Europe and the USA, on the other hand, both have mature transport systems, so their capacity for development is more limited. Also, Europe has a population density of 110 people/km² while the USA has only 28 people/km². These factors have implications not only for the transport capacity required, but for the perceived effect that the transport system - particularly airports - has on the environment.
When the UK Government issued a consultation paper in February, The future of aviation, it was looking for comment to enable it to formulate air transport policy for the next 30 years. Seeing that far into the future is difficult, especially when the overloaded infrastructure is inevitably going to impose limitations as it has never done before. Earlier government consultation papers and studies have simply concerned themselves with how to provide the infrastructure to cope with growth in demand. Now, for the first time, the paper includes questions not only about whether demand can be met, but whether it should be met. Future prospects are likely to be similar for capacity-strapped areas of Europe such as Frankfurt, Paris and Amsterdam. The only likely variation is how soon the local infrastructure will reach its limits.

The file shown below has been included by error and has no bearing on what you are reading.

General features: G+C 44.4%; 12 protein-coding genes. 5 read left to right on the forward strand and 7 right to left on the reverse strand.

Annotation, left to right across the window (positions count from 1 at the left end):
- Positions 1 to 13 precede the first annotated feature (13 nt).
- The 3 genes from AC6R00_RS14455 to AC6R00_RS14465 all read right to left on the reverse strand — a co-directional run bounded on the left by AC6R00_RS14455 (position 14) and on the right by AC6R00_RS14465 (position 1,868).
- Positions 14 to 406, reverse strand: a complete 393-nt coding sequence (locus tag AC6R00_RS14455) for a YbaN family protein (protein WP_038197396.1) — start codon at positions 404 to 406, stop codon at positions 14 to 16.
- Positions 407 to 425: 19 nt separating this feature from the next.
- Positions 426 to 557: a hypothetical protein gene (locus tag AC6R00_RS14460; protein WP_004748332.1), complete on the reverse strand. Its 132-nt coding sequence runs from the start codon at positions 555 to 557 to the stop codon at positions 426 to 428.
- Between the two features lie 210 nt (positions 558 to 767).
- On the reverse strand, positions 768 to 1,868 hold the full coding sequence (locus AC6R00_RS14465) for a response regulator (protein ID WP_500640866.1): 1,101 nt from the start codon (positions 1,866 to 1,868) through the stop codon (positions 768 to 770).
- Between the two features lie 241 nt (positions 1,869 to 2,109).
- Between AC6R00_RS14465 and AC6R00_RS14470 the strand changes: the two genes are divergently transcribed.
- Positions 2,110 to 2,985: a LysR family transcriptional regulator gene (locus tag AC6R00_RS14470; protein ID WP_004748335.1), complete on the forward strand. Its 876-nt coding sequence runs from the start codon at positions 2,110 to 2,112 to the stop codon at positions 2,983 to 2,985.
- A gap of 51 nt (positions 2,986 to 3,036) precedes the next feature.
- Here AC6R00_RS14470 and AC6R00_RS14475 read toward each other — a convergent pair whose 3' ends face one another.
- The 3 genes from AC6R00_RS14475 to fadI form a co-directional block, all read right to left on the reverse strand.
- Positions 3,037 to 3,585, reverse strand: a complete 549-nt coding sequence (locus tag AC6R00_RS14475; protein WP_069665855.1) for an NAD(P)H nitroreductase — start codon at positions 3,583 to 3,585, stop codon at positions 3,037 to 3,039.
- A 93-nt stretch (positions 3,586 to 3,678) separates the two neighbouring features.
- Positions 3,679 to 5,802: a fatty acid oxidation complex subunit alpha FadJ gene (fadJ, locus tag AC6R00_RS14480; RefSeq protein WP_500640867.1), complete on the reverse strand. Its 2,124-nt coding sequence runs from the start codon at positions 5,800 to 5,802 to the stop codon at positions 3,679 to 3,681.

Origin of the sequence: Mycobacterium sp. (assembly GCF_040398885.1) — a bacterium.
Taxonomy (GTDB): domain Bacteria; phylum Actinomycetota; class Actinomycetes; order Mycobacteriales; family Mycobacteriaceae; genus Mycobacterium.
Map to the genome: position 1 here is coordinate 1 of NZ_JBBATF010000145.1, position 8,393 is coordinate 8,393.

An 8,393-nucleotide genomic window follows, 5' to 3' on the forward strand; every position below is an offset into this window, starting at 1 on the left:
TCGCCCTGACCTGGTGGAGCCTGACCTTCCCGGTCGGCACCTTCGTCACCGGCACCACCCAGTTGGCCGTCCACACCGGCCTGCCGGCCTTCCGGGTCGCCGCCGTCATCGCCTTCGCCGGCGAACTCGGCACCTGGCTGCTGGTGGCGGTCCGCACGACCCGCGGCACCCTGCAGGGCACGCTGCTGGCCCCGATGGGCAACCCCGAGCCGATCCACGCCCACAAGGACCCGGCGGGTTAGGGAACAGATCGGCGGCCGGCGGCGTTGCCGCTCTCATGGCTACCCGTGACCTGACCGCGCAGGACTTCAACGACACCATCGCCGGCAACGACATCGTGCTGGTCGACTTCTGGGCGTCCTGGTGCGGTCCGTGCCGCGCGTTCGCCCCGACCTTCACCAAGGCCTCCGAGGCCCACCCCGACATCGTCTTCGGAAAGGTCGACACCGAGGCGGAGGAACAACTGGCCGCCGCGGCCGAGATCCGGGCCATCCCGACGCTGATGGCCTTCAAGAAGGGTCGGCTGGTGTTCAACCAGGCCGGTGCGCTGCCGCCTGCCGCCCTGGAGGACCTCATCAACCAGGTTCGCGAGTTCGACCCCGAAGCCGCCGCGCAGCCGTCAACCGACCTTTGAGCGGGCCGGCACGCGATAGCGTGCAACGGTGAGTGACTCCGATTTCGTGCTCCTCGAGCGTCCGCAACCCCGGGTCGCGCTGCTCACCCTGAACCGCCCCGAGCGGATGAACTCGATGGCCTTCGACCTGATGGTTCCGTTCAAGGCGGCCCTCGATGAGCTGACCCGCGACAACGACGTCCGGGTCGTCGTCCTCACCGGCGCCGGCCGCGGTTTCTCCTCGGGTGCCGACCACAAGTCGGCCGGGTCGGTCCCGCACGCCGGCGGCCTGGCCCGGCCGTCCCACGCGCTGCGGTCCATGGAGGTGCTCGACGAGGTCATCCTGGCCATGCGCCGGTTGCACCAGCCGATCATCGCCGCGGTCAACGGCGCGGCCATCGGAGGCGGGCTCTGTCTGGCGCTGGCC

The European Civil Aviation Conference (ECAC) predicts that market demand will lead to a 60% growth in annual air transport movements by 2015, meaning that the annual number of flights in European skies will increase from 8.5 million to 13 million. No organisation is claiming that existing plans for improving airspace capacity will increase it by more than 30%. The European Commission (EC) transport commissioner Loyola de Palacio makes it clear: "We have to be aware that the reorganisation of air traffic control (ATC) will not end congestion and eliminate all problems concerning air traffic organisation. The next challenge for Europe will be the progressive optimisation of the overall transport system."